Write that Book!
Join the Writer's Group,
Receive YOUR FREE COURSE
You have successfully joined our subscriber list.
We all have our own ways of writing. Writers prefer to write for themselves, writing a story in a way that they enjoy reading it. Some writers prefer to write for the readers, giving them a structure the reader is no doubt familiar with. Yet, the question is raised whether you can write an enjoyable story and novel if it were written as a TV show?
Let’s find out!
It is necessary to explain this concept further before we tackle it’s merits and flaws. When I say ‘like a TV show’, I don’t just mean each chapter being an episode. To write a novel as a TV show, your dialogue needs to adjust and the sequence of events. There has to be a limit to what is done and as such, you are required to make each chapter eventful.
Of course, this is a dramatic change from the norm, but to some, this is the only way they have ever written. Writers are inspired to write by many things. Be it a desire that kept growing till they actually started or a form of media inspired them to write their first novel. It can be absolutely anything, so why not a TV show?
Well, let’s discuss the flaws of writing this way.
The Bad Side
First, when writing story the way you see a movie or episode of a TV series, you often make mistakes that leave readers wanting more. First, you have to write in the third-person, that much is obvious. Yet, it goes further as you can’t peek inside the characters’ heads. You don’t know what they are thinking or how they are feeling until they finally act on something or not act on something.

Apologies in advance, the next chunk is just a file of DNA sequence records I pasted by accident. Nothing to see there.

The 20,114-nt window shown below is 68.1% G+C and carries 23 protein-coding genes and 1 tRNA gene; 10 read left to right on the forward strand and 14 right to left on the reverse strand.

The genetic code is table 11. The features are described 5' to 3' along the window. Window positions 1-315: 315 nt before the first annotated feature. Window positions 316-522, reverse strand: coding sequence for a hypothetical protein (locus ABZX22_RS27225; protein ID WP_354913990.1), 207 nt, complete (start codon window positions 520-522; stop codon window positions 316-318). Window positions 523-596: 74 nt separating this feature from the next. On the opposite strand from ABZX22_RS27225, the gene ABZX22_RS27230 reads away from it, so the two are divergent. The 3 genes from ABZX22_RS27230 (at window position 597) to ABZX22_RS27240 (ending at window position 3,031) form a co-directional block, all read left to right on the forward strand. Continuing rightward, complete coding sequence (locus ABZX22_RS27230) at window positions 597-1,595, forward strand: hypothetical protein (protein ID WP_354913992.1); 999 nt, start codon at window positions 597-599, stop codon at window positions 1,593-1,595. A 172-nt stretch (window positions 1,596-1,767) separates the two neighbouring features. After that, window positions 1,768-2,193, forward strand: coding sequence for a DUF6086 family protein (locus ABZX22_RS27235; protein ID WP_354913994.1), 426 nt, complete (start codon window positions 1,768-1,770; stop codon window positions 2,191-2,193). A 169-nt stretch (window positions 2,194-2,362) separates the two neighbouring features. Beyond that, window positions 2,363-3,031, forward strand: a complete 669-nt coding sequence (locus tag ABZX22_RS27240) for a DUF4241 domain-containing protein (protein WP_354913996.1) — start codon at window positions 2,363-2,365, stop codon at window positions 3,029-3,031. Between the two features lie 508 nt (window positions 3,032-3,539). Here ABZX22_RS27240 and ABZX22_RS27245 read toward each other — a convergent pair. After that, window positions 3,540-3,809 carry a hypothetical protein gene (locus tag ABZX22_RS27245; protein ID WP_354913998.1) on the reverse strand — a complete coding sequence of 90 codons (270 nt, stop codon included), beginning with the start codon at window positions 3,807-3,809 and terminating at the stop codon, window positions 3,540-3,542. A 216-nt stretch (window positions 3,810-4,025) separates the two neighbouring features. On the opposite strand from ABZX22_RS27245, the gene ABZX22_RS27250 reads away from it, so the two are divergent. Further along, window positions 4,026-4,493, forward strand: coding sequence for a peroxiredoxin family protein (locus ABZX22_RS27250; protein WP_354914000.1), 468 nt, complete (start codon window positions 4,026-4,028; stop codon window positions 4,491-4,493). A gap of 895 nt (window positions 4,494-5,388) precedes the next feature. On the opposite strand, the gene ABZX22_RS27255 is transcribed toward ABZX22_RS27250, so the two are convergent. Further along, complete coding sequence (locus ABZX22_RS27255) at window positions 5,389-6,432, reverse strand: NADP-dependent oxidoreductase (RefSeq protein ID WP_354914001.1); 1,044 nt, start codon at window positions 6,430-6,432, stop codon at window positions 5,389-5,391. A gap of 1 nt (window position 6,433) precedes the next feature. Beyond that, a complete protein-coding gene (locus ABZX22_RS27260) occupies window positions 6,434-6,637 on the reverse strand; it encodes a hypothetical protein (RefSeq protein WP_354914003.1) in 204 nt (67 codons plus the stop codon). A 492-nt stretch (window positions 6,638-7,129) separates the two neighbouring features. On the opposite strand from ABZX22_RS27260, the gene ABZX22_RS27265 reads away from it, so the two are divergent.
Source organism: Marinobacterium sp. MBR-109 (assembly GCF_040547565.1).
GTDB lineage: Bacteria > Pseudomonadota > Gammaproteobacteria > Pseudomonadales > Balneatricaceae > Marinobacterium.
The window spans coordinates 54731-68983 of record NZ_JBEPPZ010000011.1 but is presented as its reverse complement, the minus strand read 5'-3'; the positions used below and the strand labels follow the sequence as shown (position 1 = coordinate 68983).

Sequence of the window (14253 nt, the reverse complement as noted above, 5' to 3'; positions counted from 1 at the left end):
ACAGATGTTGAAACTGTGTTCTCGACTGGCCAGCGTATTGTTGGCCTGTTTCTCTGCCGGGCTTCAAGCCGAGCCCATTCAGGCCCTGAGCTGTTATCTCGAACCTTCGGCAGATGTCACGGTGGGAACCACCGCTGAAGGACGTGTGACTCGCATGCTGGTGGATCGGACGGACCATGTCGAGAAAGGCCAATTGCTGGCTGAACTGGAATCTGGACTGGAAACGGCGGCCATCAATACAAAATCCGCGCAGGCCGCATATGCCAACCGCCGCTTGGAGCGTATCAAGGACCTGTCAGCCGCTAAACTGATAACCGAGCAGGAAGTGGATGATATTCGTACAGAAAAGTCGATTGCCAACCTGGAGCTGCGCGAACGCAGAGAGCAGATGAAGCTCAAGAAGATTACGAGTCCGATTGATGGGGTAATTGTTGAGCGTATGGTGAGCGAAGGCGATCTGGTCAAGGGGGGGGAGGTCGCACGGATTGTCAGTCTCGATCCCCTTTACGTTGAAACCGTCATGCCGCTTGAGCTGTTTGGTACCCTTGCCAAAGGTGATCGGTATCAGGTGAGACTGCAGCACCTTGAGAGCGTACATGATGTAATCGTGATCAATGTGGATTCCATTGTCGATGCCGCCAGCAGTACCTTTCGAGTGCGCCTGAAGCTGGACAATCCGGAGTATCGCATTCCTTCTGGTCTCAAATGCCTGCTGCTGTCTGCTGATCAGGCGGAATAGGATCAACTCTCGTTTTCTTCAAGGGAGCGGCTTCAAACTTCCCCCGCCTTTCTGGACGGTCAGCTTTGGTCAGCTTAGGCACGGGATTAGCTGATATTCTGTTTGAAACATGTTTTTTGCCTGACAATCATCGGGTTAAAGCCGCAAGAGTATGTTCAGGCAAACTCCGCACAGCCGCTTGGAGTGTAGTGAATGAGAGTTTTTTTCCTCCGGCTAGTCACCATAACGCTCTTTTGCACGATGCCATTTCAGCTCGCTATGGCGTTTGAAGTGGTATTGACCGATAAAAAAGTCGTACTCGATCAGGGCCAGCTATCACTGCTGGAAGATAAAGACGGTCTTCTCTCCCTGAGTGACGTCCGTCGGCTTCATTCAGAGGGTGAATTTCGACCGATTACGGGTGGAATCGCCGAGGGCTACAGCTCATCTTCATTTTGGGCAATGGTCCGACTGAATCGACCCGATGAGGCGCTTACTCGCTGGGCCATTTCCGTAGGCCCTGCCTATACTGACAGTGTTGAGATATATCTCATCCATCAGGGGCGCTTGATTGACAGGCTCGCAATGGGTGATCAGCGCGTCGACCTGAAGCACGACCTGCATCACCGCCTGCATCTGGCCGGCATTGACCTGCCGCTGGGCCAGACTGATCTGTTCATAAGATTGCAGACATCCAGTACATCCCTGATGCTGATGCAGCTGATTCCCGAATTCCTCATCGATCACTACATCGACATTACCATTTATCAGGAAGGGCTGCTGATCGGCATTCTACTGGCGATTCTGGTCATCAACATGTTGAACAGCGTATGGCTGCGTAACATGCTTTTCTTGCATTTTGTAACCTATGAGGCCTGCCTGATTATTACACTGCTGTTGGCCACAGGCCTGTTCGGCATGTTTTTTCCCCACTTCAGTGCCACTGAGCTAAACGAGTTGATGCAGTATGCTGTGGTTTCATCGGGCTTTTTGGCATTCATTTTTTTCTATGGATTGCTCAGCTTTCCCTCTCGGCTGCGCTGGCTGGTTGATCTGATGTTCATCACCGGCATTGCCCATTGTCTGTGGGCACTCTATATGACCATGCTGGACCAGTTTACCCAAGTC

It can be a surprise for the reader, which is great, but you don’t have that attachment to the character. That special bond that forms between a reader and they’re favourite character. In that way, the characters are only surface-relatable. You see how they behave and speak, but you don’t know what they’re all about until they have a monologue.
Secondly, you are forced to create a chapter that is eventful across the board. Some characters shine each chapter, but there is always progress in every story. If your timelines clash, if your characters falter or your scene fall flat, you break the illusion, the immersion. The reader raises an eyebrow and that sense of wonder that comes from books is lessened. That is a heavy responsibility to carry.
Thirdly, the structure is complicated, especially if you shift focus to different characters much like a TV show does. The reader needs to know what is happening with each central character and how they all fit in with each other. Yes, it’s a balancing act and a difficult one if you are a novice writer.
The Good Side
Now, before I throw you off the idea of writing this way, there are some wonderful benefits to having a story written this way. The first is the dramatism. TV shows and theatre work to be dramatic, to tell a story that is eventful and entertaining. That doesn’t mean it needs to make you laugh, but it needs to to keep you entertained, your emotions swirling in your heart. A dark story is only made colder this way, which is why it is often stories of this temperament that are written this way.
Yet, you can still write a positive story if you wish. It can hold a unique charm that attracts readers and makes them fans. Being that chapters are episodic, it helps better structure a story in the sense of pacing. Your chapters will no doubt be longer and fewer, yet each chapter will guarantee some interesting events for the reader to enjoy.